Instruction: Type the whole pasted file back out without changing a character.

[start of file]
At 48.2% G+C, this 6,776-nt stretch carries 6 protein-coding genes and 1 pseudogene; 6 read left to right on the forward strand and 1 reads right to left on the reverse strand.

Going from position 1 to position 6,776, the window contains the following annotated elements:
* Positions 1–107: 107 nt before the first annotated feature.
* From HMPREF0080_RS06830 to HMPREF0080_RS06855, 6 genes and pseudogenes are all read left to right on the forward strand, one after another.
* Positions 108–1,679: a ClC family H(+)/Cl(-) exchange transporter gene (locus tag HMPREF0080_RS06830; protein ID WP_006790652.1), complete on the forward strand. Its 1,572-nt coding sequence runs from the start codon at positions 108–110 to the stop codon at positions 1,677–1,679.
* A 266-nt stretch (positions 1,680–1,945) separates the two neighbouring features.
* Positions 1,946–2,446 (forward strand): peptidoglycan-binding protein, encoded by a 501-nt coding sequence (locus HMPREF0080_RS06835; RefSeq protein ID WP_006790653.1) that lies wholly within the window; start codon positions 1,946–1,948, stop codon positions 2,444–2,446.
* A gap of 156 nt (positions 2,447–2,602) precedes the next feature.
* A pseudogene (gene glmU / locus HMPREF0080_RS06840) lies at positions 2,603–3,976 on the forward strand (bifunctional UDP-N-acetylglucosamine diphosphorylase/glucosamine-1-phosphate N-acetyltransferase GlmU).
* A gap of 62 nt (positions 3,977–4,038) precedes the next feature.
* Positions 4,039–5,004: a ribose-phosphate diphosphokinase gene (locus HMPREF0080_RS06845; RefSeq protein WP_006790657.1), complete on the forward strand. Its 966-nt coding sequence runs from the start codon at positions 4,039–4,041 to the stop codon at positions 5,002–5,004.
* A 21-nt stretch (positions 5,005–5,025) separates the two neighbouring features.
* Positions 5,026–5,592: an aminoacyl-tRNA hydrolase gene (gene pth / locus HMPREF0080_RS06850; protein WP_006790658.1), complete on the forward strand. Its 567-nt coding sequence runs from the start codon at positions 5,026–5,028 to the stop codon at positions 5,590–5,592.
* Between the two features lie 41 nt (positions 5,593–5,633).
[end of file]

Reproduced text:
At 48.2% G+C, this 6,776-nt stretch carries 6 protein-coding genes and 1 pseudogene; 6 read left to right on the forward strand and 1 reads right to left on the reverse strand.

Going from position 1 to position 6,776, the window contains the following annotated elements:
* Positions 1–107: 107 nt before the first annotated feature.
* From HMPREF0080_RS06830 to HMPREF0080_RS06855, 6 genes and pseudogenes are all read left to right on the forward strand, one after another.
* Positions 108–1,679: a ClC family H(+)/Cl(-) exchange transporter gene (locus tag HMPREF0080_RS06830; protein ID WP_006790652.1), complete on the forward strand. Its 1,572-nt coding sequence runs from the start codon at positions 108–110 to the stop codon at positions 1,677–1,679.
* A 266-nt stretch (positions 1,680–1,945) separates the two neighbouring features.
* Positions 1,946–2,446 (forward strand): peptidoglycan-binding protein, encoded by a 501-nt coding sequence (locus HMPREF0080_RS06835; RefSeq protein ID WP_006790653.1) that lies wholly within the window; start codon positions 1,946–1,948, stop codon positions 2,444–2,446.
* A gap of 156 nt (positions 2,447–2,602) precedes the next feature.
* A pseudogene (gene glmU / locus HMPREF0080_RS06840) lies at positions 2,603–3,976 on the forward strand (bifunctional UDP-N-acetylglucosamine diphosphorylase/glucosamine-1-phosphate N-acetyltransferase GlmU).
* A gap of 62 nt (positions 3,977–4,038) precedes the next feature.
* Positions 4,039–5,004: a ribose-phosphate diphosphokinase gene (locus HMPREF0080_RS06845; RefSeq protein WP_006790657.1), complete on the forward strand. Its 966-nt coding sequence runs from the start codon at positions 4,039–4,041 to the stop codon at positions 5,002–5,004.
* A 21-nt stretch (positions 5,005–5,025) separates the two neighbouring features.
* Positions 5,026–5,592: an aminoacyl-tRNA hydrolase gene (gene pth / locus HMPREF0080_RS06850; protein WP_006790658.1), complete on the forward strand. Its 567-nt coding sequence runs from the start codon at positions 5,026–5,028 to the stop codon at positions 5,590–5,592.
* Between the two features lie 41 nt (positions 5,593–5,633).